Influenced heavily by modern sounds from rock, the folk revival, singer-songwriters, alternative country and even emo, the band plays their own kind of original mountain music, featuring Steph Gunnoe on guitar and vocals, Sean McCollough on guitar, banjo, mandolin and vocals, Maria Williams on stand-up bass and vocals and Steve Corrigan on drums and glockenspiel.
Visit www.thelonetones.com for more information.
The Great Smoky Mountains Heritage Center is located on Highway 73, less than a mile before the entrance to the Great Smoky Mountains National Park. Bringing a blanket, cushion, or folding chair is recommended for seating in the outdoor amphitheater. Admission to the concert is $4 for adults, $3 for seniors 61 and older, and $3 for children 6-17. Children under 6 are free. Tickets may be purchased at the door. The Fall Concert Series is presented by Invisible Fence Brand by PetSafe. For information, call the Heritage Center at 865-448 -0044 or visit www.gsmheritagecenter.org.
Mary E. Tippitt Memorial Library to host fun night
The Mary E. Tippitt Memorial Library in Townsend is hosting a Family Fun Night on Saturday, Oct. 27 from 4 to 7 p.m. at the library. Admission is free, and all children must be accompanied by an adult. There will be crafts, face painting, a cake walk, story time, and games for .50 cents each. All proceeds will go toward operational expenses for the library. Come join us for some family fun and support your local library.
After-school programs for October, November, and December are: Thursday, Oct. 25 - Tommy Safety Cat, Red Cross presentation by Angie Kizer; Thursday, Nov. 8 - Special presentation on stars and planets by Tom Webler, Planetarium director; Thursday, Nov. 15 - Special guest Sharon Mitchell, author of the children’s book “What Great Thing Can Patches Do?”; Thursday, Dec. 6 - Snacks and Snores of the Black Bear, a presentation by Great Smoky Mountains National Park; Thursday, Dec. 13 - story sharing, craft, and snacks. Programs run from 3:15 to 4:15 p.m. Call the library at 865-448-1441 for more information or to register.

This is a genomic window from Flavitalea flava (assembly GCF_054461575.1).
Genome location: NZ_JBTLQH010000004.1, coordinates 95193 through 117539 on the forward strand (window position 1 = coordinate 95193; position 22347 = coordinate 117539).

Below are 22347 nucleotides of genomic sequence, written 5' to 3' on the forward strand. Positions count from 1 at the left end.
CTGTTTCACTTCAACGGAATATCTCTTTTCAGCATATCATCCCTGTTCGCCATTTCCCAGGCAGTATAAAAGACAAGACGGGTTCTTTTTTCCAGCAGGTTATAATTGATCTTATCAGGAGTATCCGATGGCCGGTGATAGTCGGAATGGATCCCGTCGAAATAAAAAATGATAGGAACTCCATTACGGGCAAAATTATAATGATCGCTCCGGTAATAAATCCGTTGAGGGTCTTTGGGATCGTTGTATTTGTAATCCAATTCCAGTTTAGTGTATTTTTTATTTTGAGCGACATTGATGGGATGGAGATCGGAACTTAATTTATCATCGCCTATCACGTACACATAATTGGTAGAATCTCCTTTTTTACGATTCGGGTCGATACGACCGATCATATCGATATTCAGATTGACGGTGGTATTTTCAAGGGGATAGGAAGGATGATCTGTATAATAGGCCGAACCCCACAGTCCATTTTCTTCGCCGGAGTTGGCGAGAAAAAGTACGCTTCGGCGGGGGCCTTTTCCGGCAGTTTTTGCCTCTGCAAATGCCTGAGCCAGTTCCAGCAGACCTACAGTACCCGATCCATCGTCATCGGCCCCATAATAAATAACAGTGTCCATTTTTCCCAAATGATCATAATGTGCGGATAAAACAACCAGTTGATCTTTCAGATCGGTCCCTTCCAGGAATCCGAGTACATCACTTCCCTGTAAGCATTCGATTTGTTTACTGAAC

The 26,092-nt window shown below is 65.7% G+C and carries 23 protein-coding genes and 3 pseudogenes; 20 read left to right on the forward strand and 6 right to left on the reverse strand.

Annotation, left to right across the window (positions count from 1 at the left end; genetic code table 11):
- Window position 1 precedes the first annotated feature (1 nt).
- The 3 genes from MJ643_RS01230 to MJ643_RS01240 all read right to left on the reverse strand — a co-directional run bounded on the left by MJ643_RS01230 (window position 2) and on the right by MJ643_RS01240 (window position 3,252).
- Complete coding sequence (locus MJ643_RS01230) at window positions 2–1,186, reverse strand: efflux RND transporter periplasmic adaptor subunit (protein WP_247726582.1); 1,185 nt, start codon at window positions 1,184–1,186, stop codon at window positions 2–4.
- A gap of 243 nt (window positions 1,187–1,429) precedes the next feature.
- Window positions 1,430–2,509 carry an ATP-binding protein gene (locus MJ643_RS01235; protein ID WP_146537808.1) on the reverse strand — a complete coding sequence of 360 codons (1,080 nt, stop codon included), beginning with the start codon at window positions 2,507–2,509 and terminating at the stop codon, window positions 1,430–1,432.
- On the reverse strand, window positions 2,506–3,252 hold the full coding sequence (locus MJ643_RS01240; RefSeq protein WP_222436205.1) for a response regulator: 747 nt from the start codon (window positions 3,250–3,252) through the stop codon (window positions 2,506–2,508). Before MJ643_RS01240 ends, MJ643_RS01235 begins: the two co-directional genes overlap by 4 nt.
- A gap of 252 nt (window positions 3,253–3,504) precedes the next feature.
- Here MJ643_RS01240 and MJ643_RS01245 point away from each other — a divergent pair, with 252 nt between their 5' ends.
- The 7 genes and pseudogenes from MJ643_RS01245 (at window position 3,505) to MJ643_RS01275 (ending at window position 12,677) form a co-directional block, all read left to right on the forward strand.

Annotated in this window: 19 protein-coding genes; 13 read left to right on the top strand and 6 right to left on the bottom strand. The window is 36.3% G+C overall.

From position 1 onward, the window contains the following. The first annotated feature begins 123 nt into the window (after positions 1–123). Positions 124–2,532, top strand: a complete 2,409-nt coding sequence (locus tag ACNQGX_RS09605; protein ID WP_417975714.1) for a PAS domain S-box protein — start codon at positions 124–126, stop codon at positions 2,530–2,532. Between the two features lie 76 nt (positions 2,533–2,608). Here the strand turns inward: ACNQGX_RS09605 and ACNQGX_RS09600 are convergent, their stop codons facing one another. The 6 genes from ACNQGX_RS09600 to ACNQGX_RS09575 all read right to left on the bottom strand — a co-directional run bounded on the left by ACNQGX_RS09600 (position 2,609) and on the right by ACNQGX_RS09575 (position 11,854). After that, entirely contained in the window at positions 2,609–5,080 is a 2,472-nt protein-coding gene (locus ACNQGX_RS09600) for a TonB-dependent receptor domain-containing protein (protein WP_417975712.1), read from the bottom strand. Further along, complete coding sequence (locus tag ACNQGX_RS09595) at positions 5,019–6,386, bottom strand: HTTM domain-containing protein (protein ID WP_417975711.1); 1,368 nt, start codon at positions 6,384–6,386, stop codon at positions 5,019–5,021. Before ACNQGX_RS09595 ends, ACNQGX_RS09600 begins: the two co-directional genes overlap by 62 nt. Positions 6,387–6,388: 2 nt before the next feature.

The Mary Tippitt Library is located at 120 Tiger Drive in Townsend. Hours are Monday and Tuesday from 9 a.m. to 6 p.m., Wednesday from noon to 6 p.m., and Thursday and Friday from 9 a.m. to 5 p.m. There is a drop box by the front door for after-hours returns.
Computer access is available to residents and visitors at no charge. Faxing, printing, and copying services are available for a small fee. Visitors are welcome to check out books and/or videos with a temporary patron number and a refundable $20 deposit.
For more information, call 865-448-1441, fax 865-448-1875, visit the Web site at www.discoveret.org/metmlib or e-mail email@example.com.
Elizabeth Breeding completes certification exam
Elizabeth Hayes Breeding, administrator of elections for Blount County successfully completed the certification exam to become a certified administrator of elections. Brook Thompson, coordinator of elections, presented her with the certificate at the annual Tennessee Association of County Election Officials seminar in Pigeon Forge in June.